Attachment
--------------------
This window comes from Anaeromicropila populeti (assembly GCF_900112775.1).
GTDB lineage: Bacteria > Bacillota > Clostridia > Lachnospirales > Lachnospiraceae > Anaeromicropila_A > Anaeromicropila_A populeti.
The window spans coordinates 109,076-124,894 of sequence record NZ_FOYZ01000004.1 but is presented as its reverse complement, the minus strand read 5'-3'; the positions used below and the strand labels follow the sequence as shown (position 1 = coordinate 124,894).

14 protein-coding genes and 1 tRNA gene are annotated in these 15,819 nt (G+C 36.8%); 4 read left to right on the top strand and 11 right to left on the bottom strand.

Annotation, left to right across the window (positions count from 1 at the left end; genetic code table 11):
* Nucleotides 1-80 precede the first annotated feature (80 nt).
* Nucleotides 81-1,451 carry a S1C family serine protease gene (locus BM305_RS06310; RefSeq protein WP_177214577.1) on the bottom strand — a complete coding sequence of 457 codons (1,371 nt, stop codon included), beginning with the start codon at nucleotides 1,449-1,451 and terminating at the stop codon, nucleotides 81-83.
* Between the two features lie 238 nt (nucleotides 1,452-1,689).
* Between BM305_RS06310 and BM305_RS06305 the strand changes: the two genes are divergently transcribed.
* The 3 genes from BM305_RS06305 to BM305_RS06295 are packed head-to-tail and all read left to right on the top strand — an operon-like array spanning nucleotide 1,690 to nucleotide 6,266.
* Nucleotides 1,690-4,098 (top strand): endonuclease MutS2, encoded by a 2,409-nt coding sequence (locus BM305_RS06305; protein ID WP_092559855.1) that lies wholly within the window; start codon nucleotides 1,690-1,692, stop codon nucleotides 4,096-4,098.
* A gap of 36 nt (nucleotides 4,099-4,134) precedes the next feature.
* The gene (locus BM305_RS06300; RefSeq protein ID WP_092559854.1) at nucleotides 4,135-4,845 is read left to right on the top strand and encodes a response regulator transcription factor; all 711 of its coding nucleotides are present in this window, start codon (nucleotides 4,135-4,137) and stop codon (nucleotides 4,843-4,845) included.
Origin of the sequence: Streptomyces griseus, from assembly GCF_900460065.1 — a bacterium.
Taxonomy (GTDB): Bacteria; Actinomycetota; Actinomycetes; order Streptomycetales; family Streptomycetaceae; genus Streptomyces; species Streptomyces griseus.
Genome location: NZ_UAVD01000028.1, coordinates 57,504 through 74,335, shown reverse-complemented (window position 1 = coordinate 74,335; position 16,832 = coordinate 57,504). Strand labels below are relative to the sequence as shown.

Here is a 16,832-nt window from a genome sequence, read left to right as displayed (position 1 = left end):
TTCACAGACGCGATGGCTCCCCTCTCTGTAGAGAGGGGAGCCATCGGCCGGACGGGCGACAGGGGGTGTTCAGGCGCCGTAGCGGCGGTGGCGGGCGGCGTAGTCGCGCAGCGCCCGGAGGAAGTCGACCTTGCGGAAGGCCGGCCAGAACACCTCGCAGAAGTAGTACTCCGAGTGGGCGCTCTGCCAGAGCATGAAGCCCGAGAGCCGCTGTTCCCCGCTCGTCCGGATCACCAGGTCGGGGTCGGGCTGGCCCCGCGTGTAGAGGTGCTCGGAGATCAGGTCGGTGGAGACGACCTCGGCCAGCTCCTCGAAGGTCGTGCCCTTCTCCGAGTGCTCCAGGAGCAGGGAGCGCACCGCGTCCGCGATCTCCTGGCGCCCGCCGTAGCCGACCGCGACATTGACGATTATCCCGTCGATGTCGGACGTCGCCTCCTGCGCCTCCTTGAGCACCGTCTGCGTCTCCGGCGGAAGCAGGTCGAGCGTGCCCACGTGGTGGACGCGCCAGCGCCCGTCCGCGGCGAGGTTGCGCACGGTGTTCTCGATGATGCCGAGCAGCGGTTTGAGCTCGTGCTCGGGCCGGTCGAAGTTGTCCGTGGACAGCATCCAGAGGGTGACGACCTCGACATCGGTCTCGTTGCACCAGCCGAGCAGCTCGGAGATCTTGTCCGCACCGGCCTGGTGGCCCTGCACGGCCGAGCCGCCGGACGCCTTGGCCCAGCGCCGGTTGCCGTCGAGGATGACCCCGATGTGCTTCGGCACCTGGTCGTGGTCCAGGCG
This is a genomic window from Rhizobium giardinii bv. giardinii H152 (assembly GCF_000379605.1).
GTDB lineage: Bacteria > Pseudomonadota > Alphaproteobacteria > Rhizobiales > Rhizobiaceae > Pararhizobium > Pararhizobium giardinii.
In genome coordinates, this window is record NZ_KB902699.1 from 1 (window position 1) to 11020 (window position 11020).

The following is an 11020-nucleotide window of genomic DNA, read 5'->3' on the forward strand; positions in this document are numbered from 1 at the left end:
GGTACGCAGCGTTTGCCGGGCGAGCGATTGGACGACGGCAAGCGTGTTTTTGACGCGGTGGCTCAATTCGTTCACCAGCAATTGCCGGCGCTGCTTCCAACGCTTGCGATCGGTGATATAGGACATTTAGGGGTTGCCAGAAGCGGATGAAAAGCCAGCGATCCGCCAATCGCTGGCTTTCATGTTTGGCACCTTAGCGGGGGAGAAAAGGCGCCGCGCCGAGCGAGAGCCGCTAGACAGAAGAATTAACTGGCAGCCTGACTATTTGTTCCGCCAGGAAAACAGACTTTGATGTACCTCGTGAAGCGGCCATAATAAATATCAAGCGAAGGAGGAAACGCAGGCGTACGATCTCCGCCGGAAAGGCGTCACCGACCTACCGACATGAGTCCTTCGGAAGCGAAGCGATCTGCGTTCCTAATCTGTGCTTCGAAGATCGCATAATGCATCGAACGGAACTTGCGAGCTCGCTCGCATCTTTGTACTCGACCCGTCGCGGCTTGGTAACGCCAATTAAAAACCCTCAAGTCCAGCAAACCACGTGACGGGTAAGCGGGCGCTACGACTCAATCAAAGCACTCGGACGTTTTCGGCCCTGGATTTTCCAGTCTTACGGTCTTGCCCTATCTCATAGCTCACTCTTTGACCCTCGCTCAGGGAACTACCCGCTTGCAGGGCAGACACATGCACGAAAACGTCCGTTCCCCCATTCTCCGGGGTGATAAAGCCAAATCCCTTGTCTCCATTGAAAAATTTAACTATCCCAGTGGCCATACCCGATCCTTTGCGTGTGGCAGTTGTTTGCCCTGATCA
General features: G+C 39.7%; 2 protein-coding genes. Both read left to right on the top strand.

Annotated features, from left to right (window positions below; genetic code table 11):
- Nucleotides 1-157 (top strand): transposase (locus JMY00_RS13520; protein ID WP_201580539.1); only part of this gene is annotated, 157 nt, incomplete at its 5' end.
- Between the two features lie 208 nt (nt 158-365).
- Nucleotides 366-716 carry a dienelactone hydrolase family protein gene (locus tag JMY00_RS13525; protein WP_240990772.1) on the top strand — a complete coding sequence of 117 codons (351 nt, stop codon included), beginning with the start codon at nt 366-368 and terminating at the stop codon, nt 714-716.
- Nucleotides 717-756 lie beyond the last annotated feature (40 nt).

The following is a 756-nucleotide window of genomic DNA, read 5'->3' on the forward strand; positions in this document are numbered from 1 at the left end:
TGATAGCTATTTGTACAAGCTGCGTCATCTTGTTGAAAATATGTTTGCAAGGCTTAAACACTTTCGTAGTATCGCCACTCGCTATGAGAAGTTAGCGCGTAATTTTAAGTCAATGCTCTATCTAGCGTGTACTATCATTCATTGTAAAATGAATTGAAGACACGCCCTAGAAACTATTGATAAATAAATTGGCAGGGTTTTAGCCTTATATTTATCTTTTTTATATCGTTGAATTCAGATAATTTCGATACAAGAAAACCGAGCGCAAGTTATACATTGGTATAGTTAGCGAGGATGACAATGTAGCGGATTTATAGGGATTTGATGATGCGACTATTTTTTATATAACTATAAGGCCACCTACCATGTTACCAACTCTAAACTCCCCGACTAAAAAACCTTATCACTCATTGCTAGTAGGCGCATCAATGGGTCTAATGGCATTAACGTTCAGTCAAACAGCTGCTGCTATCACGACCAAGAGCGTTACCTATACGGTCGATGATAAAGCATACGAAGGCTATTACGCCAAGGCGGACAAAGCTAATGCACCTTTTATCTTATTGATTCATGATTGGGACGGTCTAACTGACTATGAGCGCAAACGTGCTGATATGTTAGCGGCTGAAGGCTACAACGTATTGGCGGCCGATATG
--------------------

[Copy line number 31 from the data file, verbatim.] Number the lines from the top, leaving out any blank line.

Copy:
TGATAGCTATTTGTACAAGCTGCGTCATCTTGTTGAAAATATGTTTGCAAGGCTTAAACACTTTCGTAGTATCGCCACTCGCTATGAGAAGTTAGCGCGTAATTTTAAGTCAATGCTCTATCTAGCGTGTACTATCATTCATTGTAAAATGAATTGAAGACACGCCCTAGAAACTATTGATAAATAAATTGGCAGGGTTTTAGCCTTATATTTATCTTTTTTATATCGTTGAATTCAGATAATTTCGATACAAGAAAACCGAGCGCAAGTTATACATTGGTATAGTTAGCGAGGATGACAATGTAGCGGATTTATAGGGATTTGATGATGCGACTATTTTTTATATAACTATAAGGCCACCTACCATGTTACCAACTCTAAACTCCCCGACTAAAAAACCTTATCACTCATTGCTAGTAGGCGCATCAATGGGTCTAATGGCATTAACGTTCAGTCAAACAGCTGCTGCTATCACGACCAAGAGCGTTACCTATACGGTCGATGATAAAGCATACGAAGGCTATTACGCCAAGGCGGACAAAGCTAATGCACCTTTTATCTTATTGATTCATGATTGGGACGGTCTAACTGACTATGAGCGCAAACGTGCTGATATGTTAGCGGCTGAAGGCTACAACGTATTGGCGGCCGATATG